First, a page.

You’re at a networking event where you meet a local boutique owner. After an extensive conversation over light bites and drinks, she discovers that your products and services are what she needs to grow her business. You schedule a follow-up meeting to discuss your offerings in detail. You are excited about the possibility of working with her, because of the immediate connection.
In preparation for the meeting, you compose an informal questionnaire. You put together a proposal that outlines how your products and services will benefit her small business.
Your proposal is complete with a project scope, a timeline, the completion indicators and the price. You hit it off with this potential client so much that you are giving her a discount, forty percent to be exact. She is excited about the proposal and wants to work with you, but states that your prices are too high. Insert confused emoji here. Not only have you slashed your prices to gain this client, but your current prices are competitive, set at the lower end of the spectrum. You must now make a decision. Do you reduce your price more to gain this client? Do you explain your cost projections in hopes she will accept your proposal, or do you walk away from this potential relationship?
Here are ten tips that will help you answer those questions and attract higher paying clients.
1. Raise your prices. This is a simple approach that supports common sense, but is often ignored by even the most business savvy person. If you want higher paying clients, you need to charge more. People pay more for products and services for two reasons. They understand the value and they can afford it.
2. Go where the higher paying clients are. More business deals are made on the golf course than anywhere else. If you want higher paying clients, go where they go. The golf course, luxury hotels and restaurants, exclusive events, and country clubs are a few good places to start.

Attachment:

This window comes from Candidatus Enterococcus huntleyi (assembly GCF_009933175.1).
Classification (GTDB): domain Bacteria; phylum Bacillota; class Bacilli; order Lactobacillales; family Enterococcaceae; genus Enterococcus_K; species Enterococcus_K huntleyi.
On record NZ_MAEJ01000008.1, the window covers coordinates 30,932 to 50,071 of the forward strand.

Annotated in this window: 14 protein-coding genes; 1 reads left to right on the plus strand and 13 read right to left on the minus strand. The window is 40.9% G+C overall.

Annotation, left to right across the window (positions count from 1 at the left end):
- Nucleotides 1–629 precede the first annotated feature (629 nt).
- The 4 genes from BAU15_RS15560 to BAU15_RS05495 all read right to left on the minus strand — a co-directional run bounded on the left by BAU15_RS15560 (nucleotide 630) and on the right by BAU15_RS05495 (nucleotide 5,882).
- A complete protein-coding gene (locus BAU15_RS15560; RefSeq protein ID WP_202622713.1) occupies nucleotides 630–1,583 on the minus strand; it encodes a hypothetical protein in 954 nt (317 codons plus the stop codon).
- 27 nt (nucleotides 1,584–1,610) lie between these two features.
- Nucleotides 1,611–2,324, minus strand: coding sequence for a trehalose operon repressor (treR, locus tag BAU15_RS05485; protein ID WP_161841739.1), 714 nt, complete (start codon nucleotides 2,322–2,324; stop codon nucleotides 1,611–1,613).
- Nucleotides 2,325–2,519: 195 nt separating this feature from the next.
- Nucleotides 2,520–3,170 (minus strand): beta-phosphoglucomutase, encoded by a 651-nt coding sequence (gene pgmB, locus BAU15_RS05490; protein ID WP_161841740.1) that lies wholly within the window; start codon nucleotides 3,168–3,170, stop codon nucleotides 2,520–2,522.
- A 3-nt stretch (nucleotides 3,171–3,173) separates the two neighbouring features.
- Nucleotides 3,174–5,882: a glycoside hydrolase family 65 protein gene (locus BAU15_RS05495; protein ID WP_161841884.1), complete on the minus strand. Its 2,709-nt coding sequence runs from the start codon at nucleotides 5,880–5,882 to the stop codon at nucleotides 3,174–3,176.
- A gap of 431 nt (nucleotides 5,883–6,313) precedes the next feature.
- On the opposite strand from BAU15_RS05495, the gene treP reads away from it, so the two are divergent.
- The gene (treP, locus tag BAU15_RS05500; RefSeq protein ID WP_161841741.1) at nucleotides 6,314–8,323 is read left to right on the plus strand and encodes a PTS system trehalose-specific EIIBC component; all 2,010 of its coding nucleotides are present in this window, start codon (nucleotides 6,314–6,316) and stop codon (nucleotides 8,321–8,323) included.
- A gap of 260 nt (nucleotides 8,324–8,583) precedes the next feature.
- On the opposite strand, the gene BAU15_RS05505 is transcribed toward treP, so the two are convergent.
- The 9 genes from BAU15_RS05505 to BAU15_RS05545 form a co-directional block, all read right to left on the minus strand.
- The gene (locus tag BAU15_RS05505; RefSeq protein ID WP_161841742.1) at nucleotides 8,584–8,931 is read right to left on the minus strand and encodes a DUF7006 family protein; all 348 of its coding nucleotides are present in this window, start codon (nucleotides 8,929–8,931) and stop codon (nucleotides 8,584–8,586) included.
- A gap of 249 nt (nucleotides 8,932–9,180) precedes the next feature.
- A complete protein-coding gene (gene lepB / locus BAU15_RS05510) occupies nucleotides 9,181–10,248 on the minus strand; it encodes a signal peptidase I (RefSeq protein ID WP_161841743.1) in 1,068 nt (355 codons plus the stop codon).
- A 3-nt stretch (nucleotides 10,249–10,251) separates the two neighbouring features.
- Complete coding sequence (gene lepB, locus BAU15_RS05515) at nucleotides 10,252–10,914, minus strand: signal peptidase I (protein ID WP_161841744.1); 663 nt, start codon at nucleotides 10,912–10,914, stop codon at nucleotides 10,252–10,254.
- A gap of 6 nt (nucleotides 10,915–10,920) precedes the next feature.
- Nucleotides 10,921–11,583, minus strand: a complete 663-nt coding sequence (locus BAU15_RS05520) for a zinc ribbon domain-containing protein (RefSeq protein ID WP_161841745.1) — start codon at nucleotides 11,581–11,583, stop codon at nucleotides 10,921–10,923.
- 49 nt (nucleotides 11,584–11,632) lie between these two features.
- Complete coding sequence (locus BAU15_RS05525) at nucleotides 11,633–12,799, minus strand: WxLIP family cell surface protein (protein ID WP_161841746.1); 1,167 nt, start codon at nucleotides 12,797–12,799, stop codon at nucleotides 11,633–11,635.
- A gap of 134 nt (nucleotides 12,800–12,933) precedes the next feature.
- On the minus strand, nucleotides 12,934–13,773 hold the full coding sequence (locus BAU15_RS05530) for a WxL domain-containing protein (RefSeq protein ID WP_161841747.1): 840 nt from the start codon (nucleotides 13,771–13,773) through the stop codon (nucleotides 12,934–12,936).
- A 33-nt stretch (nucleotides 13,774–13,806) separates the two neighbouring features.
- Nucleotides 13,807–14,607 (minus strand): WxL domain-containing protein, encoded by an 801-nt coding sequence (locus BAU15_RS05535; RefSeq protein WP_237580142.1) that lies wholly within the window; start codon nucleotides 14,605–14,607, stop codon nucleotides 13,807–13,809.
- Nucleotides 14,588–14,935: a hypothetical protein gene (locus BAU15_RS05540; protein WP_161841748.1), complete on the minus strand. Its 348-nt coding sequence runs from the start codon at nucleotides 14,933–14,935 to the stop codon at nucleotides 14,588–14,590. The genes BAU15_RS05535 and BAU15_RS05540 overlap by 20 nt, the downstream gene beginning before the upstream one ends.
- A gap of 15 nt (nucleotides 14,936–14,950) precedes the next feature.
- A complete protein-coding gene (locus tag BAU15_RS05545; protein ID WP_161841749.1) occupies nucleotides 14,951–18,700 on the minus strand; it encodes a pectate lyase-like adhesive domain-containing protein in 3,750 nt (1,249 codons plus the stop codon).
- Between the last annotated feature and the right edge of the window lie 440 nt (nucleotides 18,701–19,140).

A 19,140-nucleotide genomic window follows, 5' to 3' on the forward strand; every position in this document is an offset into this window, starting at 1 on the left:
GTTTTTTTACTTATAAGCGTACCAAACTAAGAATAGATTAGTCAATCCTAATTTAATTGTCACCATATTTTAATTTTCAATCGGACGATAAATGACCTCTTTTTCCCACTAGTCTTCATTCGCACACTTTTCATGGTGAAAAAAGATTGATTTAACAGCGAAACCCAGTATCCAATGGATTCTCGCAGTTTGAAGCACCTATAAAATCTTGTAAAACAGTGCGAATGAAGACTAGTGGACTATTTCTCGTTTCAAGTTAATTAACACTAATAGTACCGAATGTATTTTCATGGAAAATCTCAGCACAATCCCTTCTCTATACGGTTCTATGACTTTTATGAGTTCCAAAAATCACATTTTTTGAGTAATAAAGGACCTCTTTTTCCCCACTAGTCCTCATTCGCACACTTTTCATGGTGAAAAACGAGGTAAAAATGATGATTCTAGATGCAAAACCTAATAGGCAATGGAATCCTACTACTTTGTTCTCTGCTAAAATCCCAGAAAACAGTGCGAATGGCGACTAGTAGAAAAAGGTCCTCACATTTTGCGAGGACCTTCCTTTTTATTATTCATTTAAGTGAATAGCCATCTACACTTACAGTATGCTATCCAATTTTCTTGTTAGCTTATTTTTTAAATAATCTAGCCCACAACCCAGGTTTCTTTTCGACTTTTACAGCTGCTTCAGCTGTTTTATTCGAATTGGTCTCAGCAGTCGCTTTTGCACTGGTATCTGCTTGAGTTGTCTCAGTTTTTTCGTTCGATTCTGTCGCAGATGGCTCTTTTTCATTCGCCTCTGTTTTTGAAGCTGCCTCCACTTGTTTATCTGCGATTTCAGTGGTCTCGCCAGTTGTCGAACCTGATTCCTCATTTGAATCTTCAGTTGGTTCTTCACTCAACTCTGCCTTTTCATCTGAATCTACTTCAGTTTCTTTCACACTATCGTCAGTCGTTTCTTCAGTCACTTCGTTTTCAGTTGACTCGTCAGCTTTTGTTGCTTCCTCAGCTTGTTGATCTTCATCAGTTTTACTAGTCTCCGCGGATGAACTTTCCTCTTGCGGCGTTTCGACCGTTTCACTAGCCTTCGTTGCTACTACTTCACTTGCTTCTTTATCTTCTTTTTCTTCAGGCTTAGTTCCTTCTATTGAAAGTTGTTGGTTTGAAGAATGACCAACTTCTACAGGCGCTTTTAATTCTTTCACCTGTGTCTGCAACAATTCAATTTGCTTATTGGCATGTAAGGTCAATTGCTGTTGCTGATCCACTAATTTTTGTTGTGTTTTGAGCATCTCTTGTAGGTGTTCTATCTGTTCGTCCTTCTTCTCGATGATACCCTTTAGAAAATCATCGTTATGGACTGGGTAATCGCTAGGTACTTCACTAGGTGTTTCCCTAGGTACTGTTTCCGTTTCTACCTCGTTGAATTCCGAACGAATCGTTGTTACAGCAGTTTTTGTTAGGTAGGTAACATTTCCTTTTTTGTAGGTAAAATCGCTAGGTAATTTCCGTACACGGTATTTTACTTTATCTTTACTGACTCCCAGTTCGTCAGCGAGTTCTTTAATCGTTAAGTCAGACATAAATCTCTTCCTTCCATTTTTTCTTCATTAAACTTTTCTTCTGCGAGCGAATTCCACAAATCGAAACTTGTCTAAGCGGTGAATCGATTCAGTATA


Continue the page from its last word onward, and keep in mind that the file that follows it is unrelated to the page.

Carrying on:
3. Create a brand that is synonymous with luxury and quality. Like attracts like. Create a brand message that shows you understand what higher paying clients want and need.
4. Know your worth. If you don’t know your value, no one else will. One of the biggest challenges with women entrepreneurs is lack of confidence. Believe in yourself and be able to communicate that through your products and services as well as your brand message, both for your business and yourself.
5. Solicit clients who understand the value of your products and services. Don’t try to sell a diamond to someone with a cubic zirconia mentality. If they don’t understand value, they won’t pay the price. They are also not good for your brand. Remember, like attracts like. Low paying clients attract low paying clients.
6. Provide superior products and services that are worth talking about. Your portfolio should speak for itself. Don’t expect higher paying clients if you aren’t providing an excellent product.
7. Ask for referrals from your current ideal clients. If your higher paying clients are pleased, they will refer you to their friends and colleagues. Make it known that you are accepting new clients and ask for referrals. Be specific with what you are looking for in a client.
8. Fire lower paying clients who are high demanding. In small business, time is your greatest resource. You don’t always have a lot of it so you must spend it wisely. It is better to have a few high paying clients than several low paying clients.
9. Determine your ideal client. Write down what you want in a client, including payment capabilities, industries, etc. If you know what you want, it is easier to look for it.
10. To help you answer the questions outlined in the above scenario, learn to say “no” often. Don’t start relationships with people who don’t know your value.
This article was originally written for Walker’s Legacy by Vonna Matthews.